The ruling by Judge John Robert Blakey of the U.S. District Court for the Northern District of Illinois allows Bennet to proceed with a 2018 suit filed against Cook County Sheriff Thomas Dart, alleging that CCJ’s Division 10 failed to provide accessibility for disabled persons.
Bennett, an amputee, was housed with inmates in Division 10, all of whom need canes, crutches or walkers. His lawsuit alleges that Division 10 lacks grab bars and other fixtures needed for safe use of showers and bathrooms, resulting in a fall he took. The missing fixtures also constitute violations of the Americans with Disabilities Act and the Rehabilitation Act, the suit said.
Bennett initially sought to represent a class consisting of all detainees who need canes, crutches or walkers, but Judge Blakey denied that motion, ruling that the diverse types of apparatuses would prevent the formation of a class. Bennett then proposed an ...
by Michael D. Cohen, M.D.
Recommendations for behaviors to reduce exposure to coronavirus and infection are changing as more knowledge is gained about the virus and the disease. Of course, implementing these behaviors in a prison setting is often impossible, but it’s worth passing on newer information so prisoners can do their best to stay safe.
Initial recommendations were based on our best knowledge at the time. We knew very little about this new coronavirus, so recommendations were based on experience with other viruses.
We know that influenza (the “flu”) spreads through direct contact with droplets or mucus from the nose and lungs. This is very important for spread of flu, but recent observations suggest it is less important for spread of COVID-19. You need to protect yourself from seasonal flu, so all the habits to avoid direct contact with secretions are still very important for your health:
- No shaking hands.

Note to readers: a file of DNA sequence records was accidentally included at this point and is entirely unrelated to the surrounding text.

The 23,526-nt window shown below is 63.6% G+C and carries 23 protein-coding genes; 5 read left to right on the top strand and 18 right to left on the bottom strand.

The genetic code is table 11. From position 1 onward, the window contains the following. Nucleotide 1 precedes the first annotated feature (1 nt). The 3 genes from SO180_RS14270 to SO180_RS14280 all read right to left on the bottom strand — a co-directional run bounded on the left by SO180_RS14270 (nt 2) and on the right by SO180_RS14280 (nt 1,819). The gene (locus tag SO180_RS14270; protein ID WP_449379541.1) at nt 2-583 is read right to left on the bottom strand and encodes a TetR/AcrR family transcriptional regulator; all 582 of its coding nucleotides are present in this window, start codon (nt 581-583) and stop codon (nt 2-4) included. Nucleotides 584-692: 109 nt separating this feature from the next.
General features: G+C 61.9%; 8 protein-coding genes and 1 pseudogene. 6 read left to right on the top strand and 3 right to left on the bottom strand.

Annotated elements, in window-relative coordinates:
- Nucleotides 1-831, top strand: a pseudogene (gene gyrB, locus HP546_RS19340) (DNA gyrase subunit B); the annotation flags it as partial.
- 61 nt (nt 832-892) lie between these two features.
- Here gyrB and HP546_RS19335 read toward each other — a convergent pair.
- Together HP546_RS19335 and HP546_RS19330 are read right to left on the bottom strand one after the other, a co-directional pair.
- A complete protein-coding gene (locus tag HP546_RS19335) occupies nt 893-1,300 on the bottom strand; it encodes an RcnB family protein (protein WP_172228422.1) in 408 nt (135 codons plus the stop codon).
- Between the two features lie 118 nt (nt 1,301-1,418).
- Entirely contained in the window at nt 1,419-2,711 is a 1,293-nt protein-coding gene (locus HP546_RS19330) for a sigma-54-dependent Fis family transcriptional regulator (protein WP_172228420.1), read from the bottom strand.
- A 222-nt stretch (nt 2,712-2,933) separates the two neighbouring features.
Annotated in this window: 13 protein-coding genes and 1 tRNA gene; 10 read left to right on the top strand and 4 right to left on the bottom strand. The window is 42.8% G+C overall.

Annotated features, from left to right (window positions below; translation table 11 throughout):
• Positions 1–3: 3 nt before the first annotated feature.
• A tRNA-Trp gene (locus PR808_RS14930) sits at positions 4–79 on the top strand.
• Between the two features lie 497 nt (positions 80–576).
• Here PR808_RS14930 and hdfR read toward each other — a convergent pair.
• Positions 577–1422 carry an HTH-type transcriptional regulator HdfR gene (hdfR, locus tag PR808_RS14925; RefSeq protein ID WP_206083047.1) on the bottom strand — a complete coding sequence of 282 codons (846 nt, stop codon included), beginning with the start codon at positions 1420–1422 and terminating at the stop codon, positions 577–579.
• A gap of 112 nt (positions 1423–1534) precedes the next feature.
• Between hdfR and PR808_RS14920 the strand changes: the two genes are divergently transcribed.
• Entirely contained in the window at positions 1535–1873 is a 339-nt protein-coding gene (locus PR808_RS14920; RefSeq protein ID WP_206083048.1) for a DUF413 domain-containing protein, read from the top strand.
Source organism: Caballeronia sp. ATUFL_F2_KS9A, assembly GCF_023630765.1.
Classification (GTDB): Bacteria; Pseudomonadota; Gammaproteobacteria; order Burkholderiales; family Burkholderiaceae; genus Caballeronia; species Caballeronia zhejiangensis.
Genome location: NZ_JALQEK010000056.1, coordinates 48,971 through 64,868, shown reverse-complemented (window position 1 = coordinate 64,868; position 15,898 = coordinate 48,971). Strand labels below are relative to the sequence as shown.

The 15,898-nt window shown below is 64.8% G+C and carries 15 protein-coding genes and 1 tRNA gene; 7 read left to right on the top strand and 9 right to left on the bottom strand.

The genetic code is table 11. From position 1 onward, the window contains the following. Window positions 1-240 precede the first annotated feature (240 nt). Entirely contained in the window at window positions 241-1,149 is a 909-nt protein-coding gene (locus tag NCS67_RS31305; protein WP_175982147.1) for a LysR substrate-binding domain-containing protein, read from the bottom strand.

- Avoid touching your face especially eyes, nose and mouth.
- Proper handwashing techniques.
- Hand sanitizer after contact with any surfaces frequently touched by others.
- Routine sanitizing of surfaces in your cell and especially in common areas like dayrooms, toilets, showers, cafeterias, etc.
These hygiene practices are still important even after ...
here is one word that rarely, if ever, is used to describe anything that occurs in prisons. That word is fair. For example, study after study of prison demographics all conclude that although Black citizens are the minority of the U.S. population, they comprise the majority of the nation’s prison population. Just how fair is that?
Once in prison, a person has a lot of time to read. Many prefer to read, read about their culture, their histories, their present circumstances and possible futures. A Black prisoner in Texas found that classic Black-centered books like The Color Purple had been banned — but Adolph Hitler’s Mein Kampf and two books authored by former Ku Klux Klansman David Duke were available.
In Wisconsin, Black prisoners are not allowed to read 100 Years of Lynching by Ralph Ginzburg but — once again — Mein Kampf is freely available.